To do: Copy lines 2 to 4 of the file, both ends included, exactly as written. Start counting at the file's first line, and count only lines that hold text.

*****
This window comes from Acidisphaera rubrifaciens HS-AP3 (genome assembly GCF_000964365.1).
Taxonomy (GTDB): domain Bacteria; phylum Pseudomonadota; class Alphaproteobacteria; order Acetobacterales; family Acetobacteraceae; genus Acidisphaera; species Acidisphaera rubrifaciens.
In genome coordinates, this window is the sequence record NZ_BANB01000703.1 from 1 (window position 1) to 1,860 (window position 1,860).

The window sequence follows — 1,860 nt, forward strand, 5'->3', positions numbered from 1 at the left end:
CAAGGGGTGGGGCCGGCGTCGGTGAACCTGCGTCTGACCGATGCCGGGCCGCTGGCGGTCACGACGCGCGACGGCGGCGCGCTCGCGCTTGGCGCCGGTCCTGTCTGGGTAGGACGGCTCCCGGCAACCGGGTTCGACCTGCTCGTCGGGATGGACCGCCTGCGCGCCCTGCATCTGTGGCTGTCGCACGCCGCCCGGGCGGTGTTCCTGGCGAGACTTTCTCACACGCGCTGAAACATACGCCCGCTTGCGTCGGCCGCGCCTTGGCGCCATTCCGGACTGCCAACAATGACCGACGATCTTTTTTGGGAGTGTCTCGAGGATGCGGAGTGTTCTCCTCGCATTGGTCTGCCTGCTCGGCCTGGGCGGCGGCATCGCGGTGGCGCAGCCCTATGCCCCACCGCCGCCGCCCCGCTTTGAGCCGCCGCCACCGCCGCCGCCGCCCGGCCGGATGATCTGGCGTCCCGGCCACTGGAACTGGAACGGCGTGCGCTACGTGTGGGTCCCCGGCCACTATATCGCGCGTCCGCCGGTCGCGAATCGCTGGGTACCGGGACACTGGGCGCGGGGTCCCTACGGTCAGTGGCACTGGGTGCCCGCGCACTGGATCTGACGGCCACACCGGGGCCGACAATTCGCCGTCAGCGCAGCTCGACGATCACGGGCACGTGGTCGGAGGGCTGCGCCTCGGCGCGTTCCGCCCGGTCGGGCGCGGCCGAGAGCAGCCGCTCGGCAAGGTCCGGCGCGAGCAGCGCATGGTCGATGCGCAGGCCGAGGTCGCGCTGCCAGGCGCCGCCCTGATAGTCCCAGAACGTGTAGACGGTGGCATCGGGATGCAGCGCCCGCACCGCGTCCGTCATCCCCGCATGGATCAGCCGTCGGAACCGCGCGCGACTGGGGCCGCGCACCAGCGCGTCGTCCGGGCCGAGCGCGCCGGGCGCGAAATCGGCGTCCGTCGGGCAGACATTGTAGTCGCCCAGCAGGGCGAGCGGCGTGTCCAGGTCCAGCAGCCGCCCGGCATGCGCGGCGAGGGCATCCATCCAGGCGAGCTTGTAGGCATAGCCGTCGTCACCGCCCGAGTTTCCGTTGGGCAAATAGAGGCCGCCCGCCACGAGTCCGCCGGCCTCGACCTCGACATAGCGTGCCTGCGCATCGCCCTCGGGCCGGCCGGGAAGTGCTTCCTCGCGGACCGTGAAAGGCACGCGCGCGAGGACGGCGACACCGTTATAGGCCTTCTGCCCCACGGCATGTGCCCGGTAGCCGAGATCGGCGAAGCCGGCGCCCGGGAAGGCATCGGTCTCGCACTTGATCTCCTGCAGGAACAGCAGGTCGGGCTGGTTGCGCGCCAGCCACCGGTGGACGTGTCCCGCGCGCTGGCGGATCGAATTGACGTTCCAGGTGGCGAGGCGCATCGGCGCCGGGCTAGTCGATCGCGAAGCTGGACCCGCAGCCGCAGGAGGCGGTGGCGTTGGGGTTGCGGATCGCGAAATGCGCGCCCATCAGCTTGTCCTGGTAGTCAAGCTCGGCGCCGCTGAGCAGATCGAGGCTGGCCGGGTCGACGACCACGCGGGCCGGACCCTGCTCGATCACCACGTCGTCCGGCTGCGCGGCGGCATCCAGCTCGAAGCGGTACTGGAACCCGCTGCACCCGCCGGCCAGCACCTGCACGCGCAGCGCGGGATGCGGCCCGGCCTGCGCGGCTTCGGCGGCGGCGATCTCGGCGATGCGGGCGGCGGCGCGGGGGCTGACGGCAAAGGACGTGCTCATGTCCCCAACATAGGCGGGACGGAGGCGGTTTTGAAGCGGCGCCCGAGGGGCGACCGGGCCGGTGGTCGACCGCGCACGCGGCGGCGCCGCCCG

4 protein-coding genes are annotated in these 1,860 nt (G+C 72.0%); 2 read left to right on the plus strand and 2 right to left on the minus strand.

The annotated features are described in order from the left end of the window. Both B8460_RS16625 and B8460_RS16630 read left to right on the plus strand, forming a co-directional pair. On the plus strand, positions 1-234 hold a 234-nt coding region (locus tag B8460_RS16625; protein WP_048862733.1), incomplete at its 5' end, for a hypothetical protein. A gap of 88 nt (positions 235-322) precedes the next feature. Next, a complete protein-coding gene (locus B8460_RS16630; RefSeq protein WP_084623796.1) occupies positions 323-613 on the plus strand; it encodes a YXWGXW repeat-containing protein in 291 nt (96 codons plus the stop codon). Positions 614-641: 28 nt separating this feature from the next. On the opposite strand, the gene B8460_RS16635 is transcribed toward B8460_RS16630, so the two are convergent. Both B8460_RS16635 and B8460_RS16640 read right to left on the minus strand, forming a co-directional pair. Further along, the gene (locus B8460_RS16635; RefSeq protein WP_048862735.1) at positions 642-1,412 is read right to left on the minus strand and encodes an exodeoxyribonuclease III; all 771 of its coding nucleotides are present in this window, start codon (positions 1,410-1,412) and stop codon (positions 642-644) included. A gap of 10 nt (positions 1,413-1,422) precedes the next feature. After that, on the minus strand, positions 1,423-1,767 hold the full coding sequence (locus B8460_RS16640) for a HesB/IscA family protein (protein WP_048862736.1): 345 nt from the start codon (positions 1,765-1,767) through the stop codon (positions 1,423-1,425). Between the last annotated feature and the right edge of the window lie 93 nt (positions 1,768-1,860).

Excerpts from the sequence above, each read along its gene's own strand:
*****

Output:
Taxonomy (GTDB): domain Bacteria; phylum Pseudomonadota; class Alphaproteobacteria; order Acetobacterales; family Acetobacteraceae; genus Acidisphaera; species Acidisphaera rubrifaciens.
In genome coordinates, this window is the sequence record NZ_BANB01000703.1 from 1 (window position 1) to 1,860 (window position 1,860).

The window sequence follows — 1,860 nt, forward strand, 5'->3', positions numbered from 1 at the left end: